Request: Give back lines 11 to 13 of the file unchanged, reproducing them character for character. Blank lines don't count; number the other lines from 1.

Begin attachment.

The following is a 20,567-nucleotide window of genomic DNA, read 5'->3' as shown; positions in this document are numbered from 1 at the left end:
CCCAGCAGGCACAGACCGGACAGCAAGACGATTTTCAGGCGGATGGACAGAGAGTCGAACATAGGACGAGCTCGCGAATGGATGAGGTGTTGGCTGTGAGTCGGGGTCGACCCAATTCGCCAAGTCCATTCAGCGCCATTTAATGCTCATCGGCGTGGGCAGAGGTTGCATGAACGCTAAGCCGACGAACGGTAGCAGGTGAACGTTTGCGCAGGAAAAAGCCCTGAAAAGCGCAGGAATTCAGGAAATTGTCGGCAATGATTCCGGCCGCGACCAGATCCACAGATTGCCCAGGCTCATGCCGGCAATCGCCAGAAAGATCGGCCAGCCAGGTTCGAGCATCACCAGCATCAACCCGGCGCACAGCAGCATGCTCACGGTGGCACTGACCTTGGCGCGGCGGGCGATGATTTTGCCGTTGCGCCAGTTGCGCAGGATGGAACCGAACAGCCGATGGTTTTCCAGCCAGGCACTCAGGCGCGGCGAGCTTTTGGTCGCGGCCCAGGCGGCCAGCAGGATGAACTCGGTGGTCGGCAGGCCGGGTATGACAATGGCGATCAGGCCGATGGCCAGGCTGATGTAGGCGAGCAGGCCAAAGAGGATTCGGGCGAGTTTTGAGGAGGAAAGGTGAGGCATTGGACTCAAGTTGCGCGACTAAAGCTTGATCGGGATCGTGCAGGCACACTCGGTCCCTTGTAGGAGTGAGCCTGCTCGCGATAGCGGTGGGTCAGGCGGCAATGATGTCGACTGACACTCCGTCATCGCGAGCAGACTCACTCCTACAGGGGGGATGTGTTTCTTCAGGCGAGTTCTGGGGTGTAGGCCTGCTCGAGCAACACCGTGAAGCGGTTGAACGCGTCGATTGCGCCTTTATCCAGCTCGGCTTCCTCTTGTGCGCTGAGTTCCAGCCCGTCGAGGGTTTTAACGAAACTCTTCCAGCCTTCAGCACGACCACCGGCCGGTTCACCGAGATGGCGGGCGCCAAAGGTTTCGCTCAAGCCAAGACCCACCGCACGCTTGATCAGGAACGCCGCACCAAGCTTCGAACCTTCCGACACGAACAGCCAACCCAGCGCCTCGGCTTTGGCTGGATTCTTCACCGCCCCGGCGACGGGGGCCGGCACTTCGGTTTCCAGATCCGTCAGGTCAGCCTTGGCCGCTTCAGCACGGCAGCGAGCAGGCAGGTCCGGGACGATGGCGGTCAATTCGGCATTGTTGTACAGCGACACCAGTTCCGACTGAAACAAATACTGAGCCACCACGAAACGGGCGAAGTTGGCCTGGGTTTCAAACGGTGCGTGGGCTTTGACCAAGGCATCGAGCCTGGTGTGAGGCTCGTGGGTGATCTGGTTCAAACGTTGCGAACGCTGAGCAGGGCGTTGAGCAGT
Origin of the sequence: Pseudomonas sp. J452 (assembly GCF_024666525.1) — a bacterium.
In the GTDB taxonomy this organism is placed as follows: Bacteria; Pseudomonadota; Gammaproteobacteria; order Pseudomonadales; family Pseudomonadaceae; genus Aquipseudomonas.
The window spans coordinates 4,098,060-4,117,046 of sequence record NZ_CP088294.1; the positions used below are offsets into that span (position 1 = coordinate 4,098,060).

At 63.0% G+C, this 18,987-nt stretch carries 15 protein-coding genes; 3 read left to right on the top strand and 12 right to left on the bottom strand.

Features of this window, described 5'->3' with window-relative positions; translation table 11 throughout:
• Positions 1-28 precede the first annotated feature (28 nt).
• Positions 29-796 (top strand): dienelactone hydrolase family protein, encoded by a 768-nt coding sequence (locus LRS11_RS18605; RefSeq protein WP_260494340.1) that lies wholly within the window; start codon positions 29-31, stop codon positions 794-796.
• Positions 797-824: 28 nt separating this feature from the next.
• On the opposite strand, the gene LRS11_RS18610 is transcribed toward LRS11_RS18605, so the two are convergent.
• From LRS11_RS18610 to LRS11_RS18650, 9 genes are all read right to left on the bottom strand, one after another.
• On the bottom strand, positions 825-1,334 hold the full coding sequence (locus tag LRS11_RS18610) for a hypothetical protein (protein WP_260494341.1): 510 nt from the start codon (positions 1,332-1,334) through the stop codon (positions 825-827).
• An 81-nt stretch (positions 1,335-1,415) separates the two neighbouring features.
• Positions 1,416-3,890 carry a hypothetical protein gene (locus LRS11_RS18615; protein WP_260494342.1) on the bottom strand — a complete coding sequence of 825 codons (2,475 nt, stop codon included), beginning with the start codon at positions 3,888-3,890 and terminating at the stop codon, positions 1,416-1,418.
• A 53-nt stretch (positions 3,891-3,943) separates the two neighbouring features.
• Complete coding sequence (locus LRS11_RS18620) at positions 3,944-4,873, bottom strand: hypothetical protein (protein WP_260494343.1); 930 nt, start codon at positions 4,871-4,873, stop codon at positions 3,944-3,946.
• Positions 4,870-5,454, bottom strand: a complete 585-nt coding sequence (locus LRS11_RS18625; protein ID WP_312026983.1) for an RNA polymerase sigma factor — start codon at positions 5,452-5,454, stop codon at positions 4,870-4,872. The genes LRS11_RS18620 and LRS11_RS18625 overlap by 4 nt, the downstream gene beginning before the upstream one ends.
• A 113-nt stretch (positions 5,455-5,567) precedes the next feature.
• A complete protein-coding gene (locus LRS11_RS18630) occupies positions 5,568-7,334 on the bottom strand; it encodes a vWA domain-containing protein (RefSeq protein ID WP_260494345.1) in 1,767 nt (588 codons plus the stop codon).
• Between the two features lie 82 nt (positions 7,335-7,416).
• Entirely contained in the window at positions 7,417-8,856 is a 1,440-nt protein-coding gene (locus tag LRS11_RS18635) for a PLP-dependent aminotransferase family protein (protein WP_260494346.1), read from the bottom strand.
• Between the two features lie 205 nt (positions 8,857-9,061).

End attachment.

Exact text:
• On the opposite strand, the gene LRS11_RS18610 is transcribed toward LRS11_RS18605, so the two are convergent.
• From LRS11_RS18610 to LRS11_RS18650, 9 genes are all read right to left on the bottom strand, one after another.
• On the bottom strand, positions 825-1,334 hold the full coding sequence (locus tag LRS11_RS18610) for a hypothetical protein (protein WP_260494341.1): 510 nt from the start codon (positions 1,332-1,334) through the stop codon (positions 825-827).